4 of 5 people found the following review helpful
This review is from: Page After Page (Paperback)
The impact that photographers and print journalist caused in the Vietnam War is still being played out today - with the control of the media in the wars that came after it a more or less direct result of lose of control of the media in Vietnam. The story of Tim Page is one of the more interesting stories to emerge from the group of men and women who covered the war. This book involves more than just the war in Vietnam, telling most of his life story up to the time of publication.
As he ages through the early parts of the book is progress is mapped by a growing size of his bicycle. Disenchanted with suburban life he heads off on the "Hippy Trail" and after a number of years happens to be in Laos with a camera in 1964 - in the middle of battlefield, and on the edge of what was to become to defining conflict of the time. With little or no experience and initially using a "borrowed Nikon" he went on to shoot some of the most recognizable images of the war. His friendships with Dana Stone and Sean Flynn are central to his story in Vietnam and the impact of their deaths central to his response to his life after it.
His approach to photography was a living embodiment of the idea that "if your photographs are not good enough, you are not close enough" and he was wounded on a number of occasions. His life after the war was clearly difficult - although he now seems to be settled in Brisbane, Australia.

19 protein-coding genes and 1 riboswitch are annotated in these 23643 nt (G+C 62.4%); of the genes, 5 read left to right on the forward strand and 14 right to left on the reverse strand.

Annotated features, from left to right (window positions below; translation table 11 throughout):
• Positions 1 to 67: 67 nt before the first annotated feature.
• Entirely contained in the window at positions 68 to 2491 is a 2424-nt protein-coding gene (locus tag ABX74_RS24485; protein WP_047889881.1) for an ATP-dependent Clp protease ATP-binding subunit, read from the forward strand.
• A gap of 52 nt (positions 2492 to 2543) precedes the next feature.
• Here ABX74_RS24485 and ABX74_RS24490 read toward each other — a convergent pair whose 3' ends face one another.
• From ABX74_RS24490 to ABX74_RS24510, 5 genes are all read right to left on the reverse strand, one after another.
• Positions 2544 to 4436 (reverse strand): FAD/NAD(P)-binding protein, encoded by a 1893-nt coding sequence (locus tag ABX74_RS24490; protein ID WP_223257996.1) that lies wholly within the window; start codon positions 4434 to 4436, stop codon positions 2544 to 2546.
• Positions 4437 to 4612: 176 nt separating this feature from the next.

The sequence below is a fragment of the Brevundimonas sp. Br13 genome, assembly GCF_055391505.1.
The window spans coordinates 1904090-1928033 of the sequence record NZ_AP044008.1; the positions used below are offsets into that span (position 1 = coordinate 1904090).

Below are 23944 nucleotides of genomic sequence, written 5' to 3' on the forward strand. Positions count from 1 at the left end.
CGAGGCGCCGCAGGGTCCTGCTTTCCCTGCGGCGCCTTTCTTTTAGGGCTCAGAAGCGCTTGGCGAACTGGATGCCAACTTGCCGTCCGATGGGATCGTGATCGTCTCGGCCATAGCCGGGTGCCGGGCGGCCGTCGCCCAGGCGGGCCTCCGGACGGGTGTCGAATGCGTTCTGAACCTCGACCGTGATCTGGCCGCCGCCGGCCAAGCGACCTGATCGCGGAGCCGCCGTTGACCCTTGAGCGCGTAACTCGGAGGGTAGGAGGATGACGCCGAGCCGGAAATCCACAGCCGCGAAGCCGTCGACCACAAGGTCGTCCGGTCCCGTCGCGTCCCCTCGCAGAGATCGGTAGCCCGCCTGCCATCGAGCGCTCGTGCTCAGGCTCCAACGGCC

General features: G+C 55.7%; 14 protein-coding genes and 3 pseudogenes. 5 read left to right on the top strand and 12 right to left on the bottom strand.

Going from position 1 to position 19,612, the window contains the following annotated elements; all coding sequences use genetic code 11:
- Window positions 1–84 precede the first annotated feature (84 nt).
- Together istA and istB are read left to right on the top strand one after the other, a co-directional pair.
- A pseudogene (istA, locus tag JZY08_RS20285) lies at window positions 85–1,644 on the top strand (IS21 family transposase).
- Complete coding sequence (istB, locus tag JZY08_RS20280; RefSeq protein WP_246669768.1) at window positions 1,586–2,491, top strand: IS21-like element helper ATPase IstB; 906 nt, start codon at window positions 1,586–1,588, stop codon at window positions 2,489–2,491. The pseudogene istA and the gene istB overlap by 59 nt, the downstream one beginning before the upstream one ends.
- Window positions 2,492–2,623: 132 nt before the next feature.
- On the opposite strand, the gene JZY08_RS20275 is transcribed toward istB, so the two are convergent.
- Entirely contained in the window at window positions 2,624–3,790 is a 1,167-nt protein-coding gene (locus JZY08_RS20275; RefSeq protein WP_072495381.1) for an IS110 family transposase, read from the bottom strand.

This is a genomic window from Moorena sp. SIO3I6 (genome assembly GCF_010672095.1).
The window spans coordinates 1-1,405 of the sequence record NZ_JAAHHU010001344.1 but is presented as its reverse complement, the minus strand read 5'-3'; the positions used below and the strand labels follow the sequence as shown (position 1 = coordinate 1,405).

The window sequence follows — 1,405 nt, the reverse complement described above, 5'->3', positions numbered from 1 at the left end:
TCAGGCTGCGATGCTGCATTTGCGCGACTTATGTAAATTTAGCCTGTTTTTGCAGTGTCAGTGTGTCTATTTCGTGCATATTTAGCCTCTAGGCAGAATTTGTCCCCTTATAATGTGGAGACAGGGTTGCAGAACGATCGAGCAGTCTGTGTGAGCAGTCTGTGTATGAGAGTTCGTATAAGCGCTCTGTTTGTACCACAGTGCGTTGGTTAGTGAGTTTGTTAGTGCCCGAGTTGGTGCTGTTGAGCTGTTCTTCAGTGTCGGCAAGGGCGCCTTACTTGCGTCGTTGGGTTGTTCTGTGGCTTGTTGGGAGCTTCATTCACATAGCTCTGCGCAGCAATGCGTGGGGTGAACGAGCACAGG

In the 80's and 90's it would have been easy to say that journalism of the style carried out by Page was dead - with all journalists in military areas being sanctioned and embedded, with the flow of information out of the war zone strictly controlled and censored. However, the rise of the "citizen journalist" based around the Web may be taking journalism back towards a more uncontrolled state - and if you can read anything into this book, you would have to think that Page would approve of this.
A really interesting story, which is well told - although some may find the hippy argot a little dated.
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Showing 1-5 of 5 posts in this discussion
Initial post: 23 Jan 2010 00:46:59 GMT
[Deleted by the author on 16 Apr 2010 23:31:41 BDT]
In reply to an earlier post on 23 Jan 2010 02:19:18 GMT
Stewart M says:
In reply to an earlier post on 24 Jan 2010 02:06:16 GMT
[Deleted by the author on 16 Apr 2010 23:32:11 BDT]
In reply to an earlier post on 24 Jan 2010 22:38:33 GMT
Last edited by the author on 24 Jan 2010 22:39:22 GMT
Stewart M says:
Have not seen the DVD - but its on amazon
Frankie's House  [DVD]
I assume you have read Dispatches by M. Herr - Page shows up in this as well. It is also thought that the "Mad Photographer" at the top of the river in Apocalypse Now (played by Dennis Hopper) is based on Page.
Dispatches is at
and my review is the second most recent
In reply to an earlier post on 25 Jan 2010 22:01:29 GMT
[Deleted by the author on 16 Apr 2010 23:33:09 BDT]
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